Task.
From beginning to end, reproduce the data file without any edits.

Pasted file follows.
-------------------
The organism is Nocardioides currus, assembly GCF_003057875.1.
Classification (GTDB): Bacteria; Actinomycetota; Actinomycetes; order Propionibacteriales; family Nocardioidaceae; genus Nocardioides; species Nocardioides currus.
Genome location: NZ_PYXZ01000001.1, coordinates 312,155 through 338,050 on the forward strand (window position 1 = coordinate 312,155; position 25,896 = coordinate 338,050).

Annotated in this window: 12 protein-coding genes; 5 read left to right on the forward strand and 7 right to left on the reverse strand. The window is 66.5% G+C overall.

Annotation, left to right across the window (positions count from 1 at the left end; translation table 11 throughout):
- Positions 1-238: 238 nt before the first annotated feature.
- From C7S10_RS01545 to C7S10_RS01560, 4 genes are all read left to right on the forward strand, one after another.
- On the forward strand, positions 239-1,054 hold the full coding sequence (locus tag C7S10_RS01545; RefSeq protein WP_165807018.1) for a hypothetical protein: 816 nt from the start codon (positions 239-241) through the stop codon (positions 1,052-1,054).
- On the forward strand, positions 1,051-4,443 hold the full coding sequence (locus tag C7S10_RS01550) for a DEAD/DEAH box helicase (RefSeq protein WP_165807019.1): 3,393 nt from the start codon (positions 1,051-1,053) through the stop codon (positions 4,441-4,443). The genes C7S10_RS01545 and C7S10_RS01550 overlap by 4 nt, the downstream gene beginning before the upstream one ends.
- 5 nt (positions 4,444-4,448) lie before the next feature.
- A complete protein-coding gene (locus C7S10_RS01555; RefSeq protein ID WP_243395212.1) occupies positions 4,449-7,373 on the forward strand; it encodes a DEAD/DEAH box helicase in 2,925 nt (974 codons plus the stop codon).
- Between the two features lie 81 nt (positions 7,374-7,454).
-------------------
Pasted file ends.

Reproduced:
The organism is Nocardioides currus, assembly GCF_003057875.1.
Classification (GTDB): Bacteria; Actinomycetota; Actinomycetes; order Propionibacteriales; family Nocardioidaceae; genus Nocardioides; species Nocardioides currus.
Genome location: NZ_PYXZ01000001.1, coordinates 312,155 through 338,050 on the forward strand (window position 1 = coordinate 312,155; position 25,896 = coordinate 338,050).

Annotated in this window: 12 protein-coding genes; 5 read left to right on the forward strand and 7 right to left on the reverse strand. The window is 66.5% G+C overall.

Annotation, left to right across the window (positions count from 1 at the left end; translation table 11 throughout):
- Positions 1-238: 238 nt before the first annotated feature.
- From C7S10_RS01545 to C7S10_RS01560, 4 genes are all read left to right on the forward strand, one after another.
- On the forward strand, positions 239-1,054 hold the full coding sequence (locus tag C7S10_RS01545; RefSeq protein WP_165807018.1) for a hypothetical protein: 816 nt from the start codon (positions 239-241) through the stop codon (positions 1,052-1,054).
- On the forward strand, positions 1,051-4,443 hold the full coding sequence (locus tag C7S10_RS01550) for a DEAD/DEAH box helicase (RefSeq protein WP_165807019.1): 3,393 nt from the start codon (positions 1,051-1,053) through the stop codon (positions 4,441-4,443). The genes C7S10_RS01545 and C7S10_RS01550 overlap by 4 nt, the downstream gene beginning before the upstream one ends.
- 5 nt (positions 4,444-4,448) lie before the next feature.
- A complete protein-coding gene (locus C7S10_RS01555; RefSeq protein ID WP_243395212.1) occupies positions 4,449-7,373 on the forward strand; it encodes a DEAD/DEAH box helicase in 2,925 nt (974 codons plus the stop codon).
- Between the two features lie 81 nt (positions 7,374-7,454).